Natchez love poem

Tem oyop kun elalvt eshales

Tv rtakv sokonehv

Mvnv Pvhtek-etoxo

Vn tem mvetvkes yvstek etoxo

Translated into natchez by Hutke Fields Principal Chief of Natchez Nation
The words "mirror" and "poem" haven't correspondence in natchez
So Hutke Fields has used periphrasis for this translation.

Literally :

Your spirit is there on the water

My best talk

But it is hurriedly done/finished

It is my love, last

Natchez love poem

Book of poetry "La Glace"
Original version
Poem the mirror

Natchez language

Natchez love poem, it mean in the language of the Natchez, a Native American people who originally inhabited the region of the city of Natchez (Mississippi).

Natchez was also spoken by the Taensa, who lived across from them, in a very similar form. It is also believed that the Colapissa (south of Mississippi and east of Louisiana) also spoke a very similar form of this language.

Natchez was considered by some to belong to the Muskogean family, for others it would be similar to the Algonquian family or to that of the Gulf languages. Today, there seems to be a consensus that this language is isolated.

The word natchez comes from the main village of this tribe (Naches, and with the other ways of spelling it: Natches, Nahchee, Nvce, Natsches, Naktche), a word which precisely means Large village.

If some sources call them Theloel (Thecoel), the Cherokee called them Ani’-Na’tsl and among themselves they are called W’NvhX’Ce (the fast warriors).

There were two distinct forms of the language, one of the two forms was the one used by the elite, and the other form that of the workers; we always addressed the elite with more form. Another distinction, but rather in the tone, differentiated the way of speaking for men or women.

Among the Natchez, the oral tradition was of great importance, so much so that only certain people were designated to learn it. Their ancestral practices could have such power, that they had to be reserved to some people!

The shaman, as with many other Amerindian peoples, occupied a very important place.

If the language was spoken in the 17th century and until the beginning of the 18th century, it is considered extinct since 1965 ... the last speaker died that year, but precious recordings have been preserved.

Today the language is put forward by the Natchez nation, even if for actually, only a few dozen out of around 10,000 Natchez people speak it.

The Natchez

The former Natchez territory stretched from what is now North Carolina to eastern Oklahoma, and from Minnesota to the Gulf of Mexico.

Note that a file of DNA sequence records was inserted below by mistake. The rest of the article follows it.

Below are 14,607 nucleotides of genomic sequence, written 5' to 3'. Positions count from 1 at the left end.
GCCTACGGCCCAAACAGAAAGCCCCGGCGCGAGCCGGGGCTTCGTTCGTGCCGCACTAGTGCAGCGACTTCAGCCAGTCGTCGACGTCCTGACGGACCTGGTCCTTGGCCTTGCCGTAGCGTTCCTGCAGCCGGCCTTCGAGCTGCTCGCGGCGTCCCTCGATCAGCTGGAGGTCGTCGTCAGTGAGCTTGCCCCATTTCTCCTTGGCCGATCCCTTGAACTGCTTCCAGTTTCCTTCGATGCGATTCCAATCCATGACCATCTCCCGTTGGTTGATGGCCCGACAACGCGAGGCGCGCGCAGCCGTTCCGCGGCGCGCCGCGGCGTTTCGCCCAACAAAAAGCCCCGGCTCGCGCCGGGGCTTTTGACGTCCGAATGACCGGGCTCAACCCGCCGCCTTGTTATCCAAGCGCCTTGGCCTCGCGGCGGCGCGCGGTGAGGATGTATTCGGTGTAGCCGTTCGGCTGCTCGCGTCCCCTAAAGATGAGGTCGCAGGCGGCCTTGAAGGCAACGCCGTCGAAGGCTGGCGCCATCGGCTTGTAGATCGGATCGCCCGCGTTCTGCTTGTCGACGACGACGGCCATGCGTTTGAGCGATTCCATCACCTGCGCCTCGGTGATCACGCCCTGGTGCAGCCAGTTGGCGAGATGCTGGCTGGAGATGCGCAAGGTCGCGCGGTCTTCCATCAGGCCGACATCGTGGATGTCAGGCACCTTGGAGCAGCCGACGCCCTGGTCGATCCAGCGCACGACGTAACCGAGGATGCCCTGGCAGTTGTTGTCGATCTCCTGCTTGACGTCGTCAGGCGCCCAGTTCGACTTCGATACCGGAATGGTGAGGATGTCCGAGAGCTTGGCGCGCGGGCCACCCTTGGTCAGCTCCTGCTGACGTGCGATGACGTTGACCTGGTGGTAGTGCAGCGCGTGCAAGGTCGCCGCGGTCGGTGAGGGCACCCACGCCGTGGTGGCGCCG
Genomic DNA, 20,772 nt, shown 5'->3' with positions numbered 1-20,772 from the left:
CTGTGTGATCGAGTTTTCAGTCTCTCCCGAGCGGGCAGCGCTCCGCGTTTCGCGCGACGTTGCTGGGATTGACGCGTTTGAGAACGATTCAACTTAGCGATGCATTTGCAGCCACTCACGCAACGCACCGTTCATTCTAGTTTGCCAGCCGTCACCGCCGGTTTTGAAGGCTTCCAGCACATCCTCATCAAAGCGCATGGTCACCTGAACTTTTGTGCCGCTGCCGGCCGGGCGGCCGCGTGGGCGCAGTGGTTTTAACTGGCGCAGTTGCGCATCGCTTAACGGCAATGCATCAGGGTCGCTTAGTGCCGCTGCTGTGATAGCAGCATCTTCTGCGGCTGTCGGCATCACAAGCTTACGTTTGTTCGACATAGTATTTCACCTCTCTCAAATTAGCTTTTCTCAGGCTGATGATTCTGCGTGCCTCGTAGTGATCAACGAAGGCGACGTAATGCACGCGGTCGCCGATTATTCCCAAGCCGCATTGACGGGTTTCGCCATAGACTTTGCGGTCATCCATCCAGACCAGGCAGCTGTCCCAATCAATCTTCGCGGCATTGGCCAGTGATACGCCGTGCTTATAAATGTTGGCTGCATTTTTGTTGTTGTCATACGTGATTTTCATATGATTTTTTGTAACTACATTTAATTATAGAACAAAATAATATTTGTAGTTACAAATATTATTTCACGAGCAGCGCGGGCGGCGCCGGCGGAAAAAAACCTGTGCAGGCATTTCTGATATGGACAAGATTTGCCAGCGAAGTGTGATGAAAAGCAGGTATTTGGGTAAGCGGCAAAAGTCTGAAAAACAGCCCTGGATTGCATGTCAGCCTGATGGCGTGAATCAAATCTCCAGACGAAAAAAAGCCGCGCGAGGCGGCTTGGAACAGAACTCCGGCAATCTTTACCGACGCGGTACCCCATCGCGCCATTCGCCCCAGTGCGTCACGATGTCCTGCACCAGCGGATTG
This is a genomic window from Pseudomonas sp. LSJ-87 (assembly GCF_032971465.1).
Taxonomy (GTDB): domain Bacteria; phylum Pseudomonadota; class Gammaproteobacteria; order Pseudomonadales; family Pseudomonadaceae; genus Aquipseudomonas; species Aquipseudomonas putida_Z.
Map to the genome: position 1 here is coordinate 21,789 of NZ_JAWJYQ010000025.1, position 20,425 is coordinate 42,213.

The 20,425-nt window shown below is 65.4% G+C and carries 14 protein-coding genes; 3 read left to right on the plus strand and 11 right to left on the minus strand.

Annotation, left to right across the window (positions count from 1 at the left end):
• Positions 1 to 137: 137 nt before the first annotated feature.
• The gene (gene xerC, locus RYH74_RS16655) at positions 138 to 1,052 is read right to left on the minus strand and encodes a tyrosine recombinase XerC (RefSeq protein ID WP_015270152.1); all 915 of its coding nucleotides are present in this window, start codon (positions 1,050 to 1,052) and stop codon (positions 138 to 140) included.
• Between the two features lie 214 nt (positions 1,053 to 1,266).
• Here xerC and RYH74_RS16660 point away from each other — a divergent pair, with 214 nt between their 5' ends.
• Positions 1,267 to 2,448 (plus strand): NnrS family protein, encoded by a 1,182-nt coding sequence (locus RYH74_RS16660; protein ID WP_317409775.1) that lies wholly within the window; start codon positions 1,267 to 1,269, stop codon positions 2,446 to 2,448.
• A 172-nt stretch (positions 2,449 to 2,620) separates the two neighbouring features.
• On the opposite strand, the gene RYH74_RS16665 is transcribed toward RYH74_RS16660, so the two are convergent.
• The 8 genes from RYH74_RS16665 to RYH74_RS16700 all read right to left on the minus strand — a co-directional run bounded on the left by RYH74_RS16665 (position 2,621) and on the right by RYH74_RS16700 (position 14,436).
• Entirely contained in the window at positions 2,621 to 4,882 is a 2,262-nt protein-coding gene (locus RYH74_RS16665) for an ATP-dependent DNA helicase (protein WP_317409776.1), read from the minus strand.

During the Mississippi exploration, the French meet the Natchez near St.Catherine’s Creek (1682), and the relations with them are first very good.

Clashes will begin between the two communities over misunderstandings, these clashes will be followed by peaceful cohabitations.

But when the French would to expropriate them from their lands, the Natchez will enter a revolt that will end with their destruction (early 18th century).

Those who survived the French were able to escape from that part of the Mississippi they occupied (Natchez town) only by joining the neighboring tribes (Cherokees, Creeks, Chicachas), along the Hiwassee River in present-day North Carolina. Later they will migrate with the Cherokees to Oklahoma.

These wars against the French and others of their neighbors, will have divided their population in less than a century by twenty, leaving perhaps only 300 to represent their people in the middle of the 18th century.

The Natchez who were at the same time farmers, traders, craftsmen and artists, belong to the famous Mississippian culture by its constructions of mounds.

Their social order was theocratic with a leader (Great Sun) who was on both levels (religious and political), and composed of classes, the lowest being that of workers. In times of war the warlord often had the generic name of Tattooed Serpent.

In the book Atala from Chateaubriand: "We are the remains of the Natchez. After the massacre of our nation by the French, to avenge their compatriots, those of our brothers who escaped from the conquerors found refuge with our neighbors, the Chikassas."

In René: "He perished a short while later, along with Chactas and Père Souël, in that massacre of both the French and the Natchez Indians which took place in Louisiana."

As in his novels Atala and René, in his book "Les Natchez" Chateaubriand plunges us in the middle of the Natchez nation, telling the story of their revolt against the French (1727).

This work of youth (1796) will be published in 1826. Delacroix will be inspired by this book and will paint his famous painting of the same name (1835). It's to say if France and this nation are mixed in a common history, first peaceful, then dramatic and finally artistic.

Others isolated languages
Xukuru - Tremembé - Yuchi
Poem translated into natchez (483 languages)